R Sculptoris is an example of an asymptotic giant branch (AGB) star. These are old stars which began their lives with masses between 0.8 and 8 solar masses. They are cool, red giants which lose mass in the form of strong stellar winds, and vary slowly but regularly in brightness. Their structure consists of a tiny central core of carbon and oxygen surrounded by a helium and hydrogen burning shell, and then an enormous convective envelope. The Sun will eventually evolve into an AGB star.
The shells ejected by AGB stars are composed of gas and dust grains. The dust grains can be spotted by looking for thermal emission extending from the far infrared through millimetre wavelengths. At millimetre wavelengths, emission from the CO molecule allows astronomers to obtain high-resolution maps of the gas emission from the strong stellar wind generated by the AGB stars. These observations are also excellent tracers of the gas distribution around these objects. The high sensitivity of Alma makes it possible to directly image the dust condensation zone and the structure of the material around AGB stars, showing details smaller than 0.1 arcsecond.
Even in the Early Science phase, when the new observations were made, Alma greatly outperformed other submillimetre observatories. Earlier observations had clearly shown a spherical shell around R Sculptoris, but neither the spiral structure nor a companion was found.
In order to describe the observed structure around R Sculptoris, the team of astronomers has also performed computer simulations to follow the evolution of a binary system. These models fit the new Alma observations very well. The scientists modelled the system as a primary AGB star going through a thermal pulse and a small companion star. The separation between the stars used in the simulation is 60 au (1 au is the distance of the Earth from the Sun) with a total mass of the system of two solar masses. The orbital period is 350 years.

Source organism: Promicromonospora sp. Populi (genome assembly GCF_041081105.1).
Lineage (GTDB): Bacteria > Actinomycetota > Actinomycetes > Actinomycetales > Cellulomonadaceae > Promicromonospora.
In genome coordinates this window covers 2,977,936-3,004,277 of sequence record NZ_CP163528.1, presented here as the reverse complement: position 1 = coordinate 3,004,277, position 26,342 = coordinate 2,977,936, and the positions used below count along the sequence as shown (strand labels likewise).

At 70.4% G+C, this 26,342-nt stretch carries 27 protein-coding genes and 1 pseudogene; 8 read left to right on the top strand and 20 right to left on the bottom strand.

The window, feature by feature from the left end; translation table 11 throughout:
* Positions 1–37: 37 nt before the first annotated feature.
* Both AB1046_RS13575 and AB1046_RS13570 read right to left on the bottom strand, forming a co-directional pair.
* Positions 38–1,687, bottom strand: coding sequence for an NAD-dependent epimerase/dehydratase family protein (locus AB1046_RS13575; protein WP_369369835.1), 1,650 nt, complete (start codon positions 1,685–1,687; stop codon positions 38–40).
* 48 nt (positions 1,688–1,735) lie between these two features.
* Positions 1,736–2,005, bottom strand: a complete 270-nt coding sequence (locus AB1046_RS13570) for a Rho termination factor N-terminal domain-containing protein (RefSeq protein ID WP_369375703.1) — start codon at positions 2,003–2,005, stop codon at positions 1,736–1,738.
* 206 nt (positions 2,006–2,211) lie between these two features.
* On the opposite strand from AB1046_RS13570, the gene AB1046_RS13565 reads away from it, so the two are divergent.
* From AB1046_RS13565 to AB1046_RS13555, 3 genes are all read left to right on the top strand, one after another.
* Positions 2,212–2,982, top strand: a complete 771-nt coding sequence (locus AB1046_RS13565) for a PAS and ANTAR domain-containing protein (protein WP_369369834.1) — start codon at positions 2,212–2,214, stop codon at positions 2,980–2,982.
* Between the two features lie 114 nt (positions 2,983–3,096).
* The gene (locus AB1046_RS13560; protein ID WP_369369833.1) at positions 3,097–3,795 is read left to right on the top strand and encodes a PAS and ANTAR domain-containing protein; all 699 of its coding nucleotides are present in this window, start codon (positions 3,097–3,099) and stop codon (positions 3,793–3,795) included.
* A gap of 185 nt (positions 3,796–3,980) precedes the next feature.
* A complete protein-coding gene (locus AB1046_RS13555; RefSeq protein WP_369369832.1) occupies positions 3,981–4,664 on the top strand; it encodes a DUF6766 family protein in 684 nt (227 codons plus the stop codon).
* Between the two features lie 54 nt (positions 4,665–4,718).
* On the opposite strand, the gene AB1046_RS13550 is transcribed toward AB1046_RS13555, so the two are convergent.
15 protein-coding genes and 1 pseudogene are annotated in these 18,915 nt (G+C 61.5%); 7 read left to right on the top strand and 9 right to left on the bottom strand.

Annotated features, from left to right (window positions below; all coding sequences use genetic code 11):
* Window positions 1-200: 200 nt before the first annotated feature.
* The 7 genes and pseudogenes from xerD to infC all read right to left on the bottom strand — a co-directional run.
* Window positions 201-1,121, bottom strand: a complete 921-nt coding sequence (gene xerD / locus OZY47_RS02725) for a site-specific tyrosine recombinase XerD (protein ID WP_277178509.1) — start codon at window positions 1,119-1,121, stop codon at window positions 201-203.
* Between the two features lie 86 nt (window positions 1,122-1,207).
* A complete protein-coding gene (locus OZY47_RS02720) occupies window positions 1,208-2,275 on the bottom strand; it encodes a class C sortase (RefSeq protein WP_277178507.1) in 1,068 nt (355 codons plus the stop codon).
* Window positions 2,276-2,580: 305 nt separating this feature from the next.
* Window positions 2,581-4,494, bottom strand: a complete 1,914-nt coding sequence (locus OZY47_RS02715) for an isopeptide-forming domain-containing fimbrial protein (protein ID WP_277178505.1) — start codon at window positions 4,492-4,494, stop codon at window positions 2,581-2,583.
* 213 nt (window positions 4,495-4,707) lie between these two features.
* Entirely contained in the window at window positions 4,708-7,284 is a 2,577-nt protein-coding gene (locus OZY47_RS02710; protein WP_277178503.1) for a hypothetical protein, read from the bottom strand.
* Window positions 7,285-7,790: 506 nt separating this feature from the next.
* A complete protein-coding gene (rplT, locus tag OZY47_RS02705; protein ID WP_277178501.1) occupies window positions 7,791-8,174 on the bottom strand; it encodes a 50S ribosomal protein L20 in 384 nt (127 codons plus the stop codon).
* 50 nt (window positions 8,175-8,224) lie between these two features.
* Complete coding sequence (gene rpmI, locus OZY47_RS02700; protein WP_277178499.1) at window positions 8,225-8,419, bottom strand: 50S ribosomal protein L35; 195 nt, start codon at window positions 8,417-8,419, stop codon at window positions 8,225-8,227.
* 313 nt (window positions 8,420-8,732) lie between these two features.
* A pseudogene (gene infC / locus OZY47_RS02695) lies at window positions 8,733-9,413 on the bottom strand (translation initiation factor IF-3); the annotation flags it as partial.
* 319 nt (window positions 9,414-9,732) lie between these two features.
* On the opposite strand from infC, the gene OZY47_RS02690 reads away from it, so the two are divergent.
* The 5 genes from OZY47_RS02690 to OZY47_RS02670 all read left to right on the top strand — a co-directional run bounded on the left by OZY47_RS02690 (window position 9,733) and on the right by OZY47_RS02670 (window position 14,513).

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More about the research and the team
This research was presented in the paper “Unexpectedly large mass loss during the thermal pulse cycle of the red giant star R Sculptoris”, by Maercker et al. in the journal Nature.
The team is composed of M. Maercker (ESO; Argelander Institute for Astronomy, University of Bonn, Germany), S. Mohamed (Argelander Institute for Astronomy; South African Astronomical Observatory, South Africa), W. H. T. Vlemmings (Onsala Space Observatory, Chalmers University of Technology, Onsala, Sweden), S. Ramstedt (Argelander Institute for Astronomy, University of Bonn; Uppsala University), M. A. T. Groenewegen (Royal Observatory of Belgium, Brussels, Belgium), E. Humphreys (ESO), F. Kerschbaum (Department of Astronomy, University of Vienna, Austria), M. Lindqvist (Onsala Space Observatory), H. Olofsson (Onsala Space Observatory), C. Paladini (Department of Astronomy, University of Vienna, Austria), M. Wittkowski (ESO), I. de Gregorio-Monsalvo (Joint Alma Observatory, Chile) and L.-Å. Nyman (Joint Alma Observatory).
More About Onsala Space Observatory
Onsala Space Observatory is Sweden's national facility for radio astronomy. The observatory provides researchers with equipment for the study of the earth and the rest of the universe. In Onsala, 45 km south of Gothenburg, it operates two radio telescopes and a station in the international telescope Lofar. It also participates in several international projects. The observatory is hosted by Department of Earth and Space Sciences at Chalmers University of Technology, and is operated on behalf of the Swedish Research Council.
Robert Cumming, astronomer and communications officer, Onsala Space Observatory, +46-31-772 55 00 or +46-70-493 31 14, email@example.com
Wouter Vlemmings, astronomer, Onsala Space Observatory, Chalmers University of Technology, +46-31-772 55 09 or +46- 733 544 667, firstname.lastname@example.org